68

The issue in the present case is whether in its final pre-impasse proposal in regard to the health plan, it was "reasonably comprehended" that the Company would implement the portions of the health plan that were disadvantageous to the Union, but would not implement the advantageous portions. Although the ALJ found that the Company did not explicitly say that the health plan was being offered on a "take it or leave it" basis, the ALJ found that this may have been a reasonable conclusion by the Union.

69

We believe that the only logical conclusion was that the health plan was presented as a comprehensive, integrated component of the collective bargaining agreement. The memo to Union members which the Company sent on April 24, 1989 to clarify its final offer of April 21, 1989 stated that in response to the Union's concern for a better health plan, it proposed improvements to the health plan including a prescription drug card with a $2 to $4 deductible for each prescription. The Company then listed the additional costs and plan limitations, but nowhere indicated that it intended to implement only those portions of the health plan detrimental to employees without also implementing the advantageous portions, which were of concern to the Union. Although an employer is not required to implement its entire final offer, we believe it may lawfully implement only the negative portions of a self contained component of a collective bargaining agreement (such as a health or benefit plan) only if the employees reasonably comprehend that only the negative provisions are going to be implemented. After reviewing the record as a whole in regard to the health plan, we believe that even though the elements of the health plan in the Company's final offer were individually identifiable, the plan was presented as a health insurance plan whose elements bore an economic and functional relationship to each other. In other words, it was "reasonably comprehended" by the Union that if costs and limitations were to be increased over the existing plan, the Union would also receive the additional benefits proposed. Although the Company may have been willing to negotiate changes (i.e., eliminate some benefits for lower premiums and deductibles), there was never any indication that only the negative portions of the health plan would be adopted. During the meeting of April 21, 1989, the discussion about the health plan consisted of the ten items of the plan being read by the parties and compared in cost to the Teamster plan. Although some of the Union's objections to the disadvantageous items were discussed, there is no evidence that the Company indicated that it planned to implement only those items without also implementing the additional benefits. Also Lawrence, the Company negotiator, testified that the Company was "proposing to make improvements in its self-insured program administered by Brunswick as a substitution for ... the Teamster plan," indicating that the Company health plan was presented as a comprehensive, integrated alternative to the Teamster plan.

70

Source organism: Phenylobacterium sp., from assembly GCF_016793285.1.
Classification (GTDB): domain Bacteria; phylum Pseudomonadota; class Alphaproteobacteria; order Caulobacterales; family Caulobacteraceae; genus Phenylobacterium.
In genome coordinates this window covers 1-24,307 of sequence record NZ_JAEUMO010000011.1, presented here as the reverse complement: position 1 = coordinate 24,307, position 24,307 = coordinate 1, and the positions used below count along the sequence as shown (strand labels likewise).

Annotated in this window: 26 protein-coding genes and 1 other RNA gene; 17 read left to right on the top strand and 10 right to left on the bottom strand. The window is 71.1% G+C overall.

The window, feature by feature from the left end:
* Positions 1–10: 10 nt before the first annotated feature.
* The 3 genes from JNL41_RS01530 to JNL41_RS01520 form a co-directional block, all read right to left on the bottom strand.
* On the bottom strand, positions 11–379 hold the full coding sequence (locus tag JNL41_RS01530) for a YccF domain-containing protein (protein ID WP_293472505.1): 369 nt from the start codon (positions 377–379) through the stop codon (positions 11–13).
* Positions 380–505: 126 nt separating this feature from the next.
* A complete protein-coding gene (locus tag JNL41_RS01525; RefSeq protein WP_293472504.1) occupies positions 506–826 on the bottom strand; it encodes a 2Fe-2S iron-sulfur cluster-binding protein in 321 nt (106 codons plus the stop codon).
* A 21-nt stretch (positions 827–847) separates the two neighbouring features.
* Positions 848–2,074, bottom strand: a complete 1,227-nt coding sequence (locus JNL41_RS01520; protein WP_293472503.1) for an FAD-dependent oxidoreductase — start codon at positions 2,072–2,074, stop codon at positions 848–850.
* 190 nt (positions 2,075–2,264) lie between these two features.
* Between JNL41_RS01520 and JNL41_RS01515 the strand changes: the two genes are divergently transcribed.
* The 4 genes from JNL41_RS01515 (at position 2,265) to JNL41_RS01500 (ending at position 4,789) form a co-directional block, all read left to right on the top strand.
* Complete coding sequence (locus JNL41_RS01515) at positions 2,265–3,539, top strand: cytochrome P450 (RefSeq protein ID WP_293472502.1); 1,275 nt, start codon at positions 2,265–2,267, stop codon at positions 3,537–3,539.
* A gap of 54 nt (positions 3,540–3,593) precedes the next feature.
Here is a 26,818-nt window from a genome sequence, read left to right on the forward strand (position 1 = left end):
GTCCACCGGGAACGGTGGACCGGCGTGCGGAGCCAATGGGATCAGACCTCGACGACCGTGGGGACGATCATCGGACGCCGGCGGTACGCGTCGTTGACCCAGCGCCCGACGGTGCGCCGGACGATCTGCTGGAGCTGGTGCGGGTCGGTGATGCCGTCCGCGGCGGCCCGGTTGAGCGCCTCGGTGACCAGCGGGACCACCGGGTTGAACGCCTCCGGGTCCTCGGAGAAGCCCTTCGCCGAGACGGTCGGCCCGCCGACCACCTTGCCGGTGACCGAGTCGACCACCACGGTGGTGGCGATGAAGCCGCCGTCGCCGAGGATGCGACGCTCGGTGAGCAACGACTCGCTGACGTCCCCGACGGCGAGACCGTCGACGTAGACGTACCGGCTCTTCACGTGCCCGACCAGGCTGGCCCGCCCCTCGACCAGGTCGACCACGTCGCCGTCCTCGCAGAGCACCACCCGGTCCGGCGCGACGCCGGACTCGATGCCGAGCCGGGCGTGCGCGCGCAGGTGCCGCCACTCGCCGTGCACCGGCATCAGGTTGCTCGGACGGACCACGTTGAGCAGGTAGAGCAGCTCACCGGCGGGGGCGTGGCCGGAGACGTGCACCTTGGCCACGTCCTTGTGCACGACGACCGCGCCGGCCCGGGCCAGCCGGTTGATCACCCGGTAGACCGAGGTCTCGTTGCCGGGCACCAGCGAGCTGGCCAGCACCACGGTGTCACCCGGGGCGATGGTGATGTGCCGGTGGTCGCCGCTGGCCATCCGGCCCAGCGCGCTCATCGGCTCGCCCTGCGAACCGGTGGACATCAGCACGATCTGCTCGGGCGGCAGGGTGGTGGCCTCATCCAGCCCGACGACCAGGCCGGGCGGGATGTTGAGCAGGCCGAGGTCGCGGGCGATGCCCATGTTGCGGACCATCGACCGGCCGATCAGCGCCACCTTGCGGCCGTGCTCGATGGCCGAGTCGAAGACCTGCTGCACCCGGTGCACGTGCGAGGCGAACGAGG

Unlike the separate elements of the strike settlement agreement in Emhart, which the Second Circuit found could unilaterally stand on their own, we find that in the present case, the elements of the health plan were interrelated. In the present case, the health plan at issue was a discrete, self-contained component of a collective bargaining agreement, which was discussed with no indication that only the negative portions would be implemented. An employer cannot splinter off or fragment proposals presented as a comprehensive system in such a way that the portions implemented are not reasonably comprehended as unrelated in the employer's previous offers. Otherwise, the character of the implemented plan takes on a different meaning (increased costs) from that offered to the Union (increased costs and benefits). See GHR Energy Corp., 294 NLRB 1011, 1015-16 (1989) (unlawful unilateral action where employer implemented polygraph testing without allowing a third party to accompany employees in the testing room, contrary to previous offers), enforced, 924 F.2d 1055 (5th Cir.1991). We believe this is what occurred in the present case. Logically what was "reasonably comprehended" by the Union was that after impasse was reached, the Company would either keep the existing health plan or adopt the final proposal in regard to the health plan it had presented to the Union on April 21, 1989. If an employer is free to implement any portion of a health plan discussed separately without indicating its intention of doing so, the idea of meaningful negotiations for a comprehensive health or other benefit component of a collective bargaining agreement would be eviscerated. Nowhere in the record is there any indication that the Company manifested its intent to the Union to implement only the disadvantageous elements of the health plan, whose positive and negative components logically bear an economic and functional relationship to each other. Therefore, we find that the implementation of only the negative portions of the health plan was significantly different from the Company's final pre-impasse offer of April 21, 1989 and was an unlawful unilateral implementation.